How and where to feed Garden Birds
Attracting birds to your Garden in a friendly and safe way
Photo: © Down the Lane
Hanging Bird Feeders
There's a separate feeder for almost every kind of feed and as you can see from above I tend to mix them up a bit. Most will eat both Fat Balls and Peanuts. By doing so I've found the Fat Balls go down a bit slower. If you put them in a larger hole feeder, all and sundry come in and take them, they're gone in a flash and up go the costs somewhat!
With the Suet Cakes it's best I've found to hang them next to a twig (or insert a twig through). Tits will cling on to anything, but Robins and Sparrows are not quite as agile and Suet is one of their favourites. Left alone, the Tits would have everything to themselves!
Nyger Feeders are slightly different, just small holes for Finches to get to. Most Tits don't have any interest in them, not do the Squirrels. If you think you have finches around, put Nyger out. If you don't it can take a long time for some to realise it's there. In view of that, to begin with don't fill the Feeder up more than half or the seed will become damp and clog up.
Bird Tables suit the birds which find Feeders a bit inaccessible. They are also a grand place to put your Scraps.
A good height is around the five to six feet mark. The local feathered population will soon learn it's there.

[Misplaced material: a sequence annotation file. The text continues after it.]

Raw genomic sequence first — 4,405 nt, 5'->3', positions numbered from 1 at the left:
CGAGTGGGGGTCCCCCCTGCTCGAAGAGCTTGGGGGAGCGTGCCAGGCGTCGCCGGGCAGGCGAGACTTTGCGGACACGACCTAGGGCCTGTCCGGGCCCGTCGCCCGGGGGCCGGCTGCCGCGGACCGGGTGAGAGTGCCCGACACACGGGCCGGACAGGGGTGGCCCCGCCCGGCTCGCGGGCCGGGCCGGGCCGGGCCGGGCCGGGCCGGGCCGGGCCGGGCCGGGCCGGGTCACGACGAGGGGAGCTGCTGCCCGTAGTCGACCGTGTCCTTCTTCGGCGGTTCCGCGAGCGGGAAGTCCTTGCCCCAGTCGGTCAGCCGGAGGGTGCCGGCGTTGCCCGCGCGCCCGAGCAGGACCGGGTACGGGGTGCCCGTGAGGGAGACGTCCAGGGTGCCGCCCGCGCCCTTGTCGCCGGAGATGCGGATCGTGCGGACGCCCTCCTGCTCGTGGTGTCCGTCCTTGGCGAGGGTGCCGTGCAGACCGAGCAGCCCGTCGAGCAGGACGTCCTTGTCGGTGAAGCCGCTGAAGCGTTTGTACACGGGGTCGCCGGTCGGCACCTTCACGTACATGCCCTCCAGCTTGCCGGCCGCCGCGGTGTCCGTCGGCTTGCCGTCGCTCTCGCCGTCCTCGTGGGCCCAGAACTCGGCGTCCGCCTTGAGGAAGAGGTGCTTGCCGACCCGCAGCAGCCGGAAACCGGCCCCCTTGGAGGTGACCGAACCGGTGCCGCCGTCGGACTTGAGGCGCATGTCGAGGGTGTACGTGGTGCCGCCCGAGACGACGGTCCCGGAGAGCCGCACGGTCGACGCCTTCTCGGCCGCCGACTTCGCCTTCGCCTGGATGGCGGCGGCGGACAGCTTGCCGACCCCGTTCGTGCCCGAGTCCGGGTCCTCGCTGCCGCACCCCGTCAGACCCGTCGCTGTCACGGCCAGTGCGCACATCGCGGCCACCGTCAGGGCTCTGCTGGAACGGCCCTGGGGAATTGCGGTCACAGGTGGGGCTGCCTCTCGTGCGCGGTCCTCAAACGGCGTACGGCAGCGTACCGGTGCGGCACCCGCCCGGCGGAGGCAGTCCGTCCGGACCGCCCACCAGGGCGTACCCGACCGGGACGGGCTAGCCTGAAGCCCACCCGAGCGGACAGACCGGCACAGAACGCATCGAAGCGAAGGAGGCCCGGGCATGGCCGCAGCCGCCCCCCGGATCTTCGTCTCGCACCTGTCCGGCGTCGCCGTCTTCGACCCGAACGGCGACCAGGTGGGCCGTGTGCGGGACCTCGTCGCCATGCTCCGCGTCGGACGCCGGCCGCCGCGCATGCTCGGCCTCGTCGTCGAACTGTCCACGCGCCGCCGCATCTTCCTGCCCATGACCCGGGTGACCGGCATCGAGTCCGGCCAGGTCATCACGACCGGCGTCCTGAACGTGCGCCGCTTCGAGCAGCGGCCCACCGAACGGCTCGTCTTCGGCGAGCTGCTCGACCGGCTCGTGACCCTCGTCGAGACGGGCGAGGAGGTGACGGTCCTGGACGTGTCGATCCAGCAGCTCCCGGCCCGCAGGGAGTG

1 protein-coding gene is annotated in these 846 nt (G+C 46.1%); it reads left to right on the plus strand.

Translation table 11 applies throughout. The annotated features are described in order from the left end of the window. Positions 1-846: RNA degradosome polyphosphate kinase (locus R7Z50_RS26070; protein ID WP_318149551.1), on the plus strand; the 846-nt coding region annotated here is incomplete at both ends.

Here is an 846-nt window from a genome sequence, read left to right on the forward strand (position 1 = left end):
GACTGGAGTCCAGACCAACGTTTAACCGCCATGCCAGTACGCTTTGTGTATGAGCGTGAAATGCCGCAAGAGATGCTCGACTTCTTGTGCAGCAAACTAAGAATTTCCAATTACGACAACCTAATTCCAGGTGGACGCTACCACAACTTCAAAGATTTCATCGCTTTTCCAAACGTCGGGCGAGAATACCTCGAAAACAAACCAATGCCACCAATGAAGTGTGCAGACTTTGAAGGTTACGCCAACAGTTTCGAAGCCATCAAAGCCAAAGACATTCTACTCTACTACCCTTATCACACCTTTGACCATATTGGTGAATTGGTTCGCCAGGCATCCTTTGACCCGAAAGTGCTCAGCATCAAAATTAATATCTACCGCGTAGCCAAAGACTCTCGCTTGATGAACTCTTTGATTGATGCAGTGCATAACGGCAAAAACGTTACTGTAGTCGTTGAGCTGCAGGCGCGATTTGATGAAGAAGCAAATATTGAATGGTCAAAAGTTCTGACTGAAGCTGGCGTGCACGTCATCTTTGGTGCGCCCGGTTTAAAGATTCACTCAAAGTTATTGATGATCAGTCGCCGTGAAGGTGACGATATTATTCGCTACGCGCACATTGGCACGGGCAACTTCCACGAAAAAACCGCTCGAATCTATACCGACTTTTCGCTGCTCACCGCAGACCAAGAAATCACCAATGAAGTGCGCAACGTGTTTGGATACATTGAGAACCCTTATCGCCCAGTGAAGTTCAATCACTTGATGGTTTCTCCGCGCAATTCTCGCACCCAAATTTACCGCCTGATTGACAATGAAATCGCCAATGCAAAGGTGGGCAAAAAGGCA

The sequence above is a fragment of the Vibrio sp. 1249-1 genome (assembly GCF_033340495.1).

Where to put your Bird Feeding Stations
This is very much down to the security of Birds visiting your Garden.
Too many people think mainly on where they can see the birds feeding and this often ends up with Bird Tables and Bird Feeder Stands being placed smack bang in the middle of an open space.
This may be good to the human eye but it's also good for Predators alike. Sparrowhawks swoon in and take birds almost without slowing up. Cats will wait in nearby undergrowth and wait for Birds to start scraping on the ground below the feeders.
There are two good pointers here, both of which should benefit both humans and birds alike.
1. Put your Feeding Stations closer to a Tree. This gives birds something to perch on between feeding, if you're a bid photographer - this is ideal. By doing so it will make things a lot harder for Sparrowhawks and other flying Predator.
2. About a meter or so away from a Window is good. I'm sure many have had that horrible bang on the window, then upon going outside you have found an injured or dead bird below. If the feeders are a longer distance away, they often fly off in a hurry and can't see there's a window, they just see a reflection of trees and / or sky.
Enjoy! There are few things more therapeutic and satisfying than sitting at your window or looking out when doing the cooking or washing to watch the types of Birds you have attracted to your Garden, plus you are playing a part in the continuation of species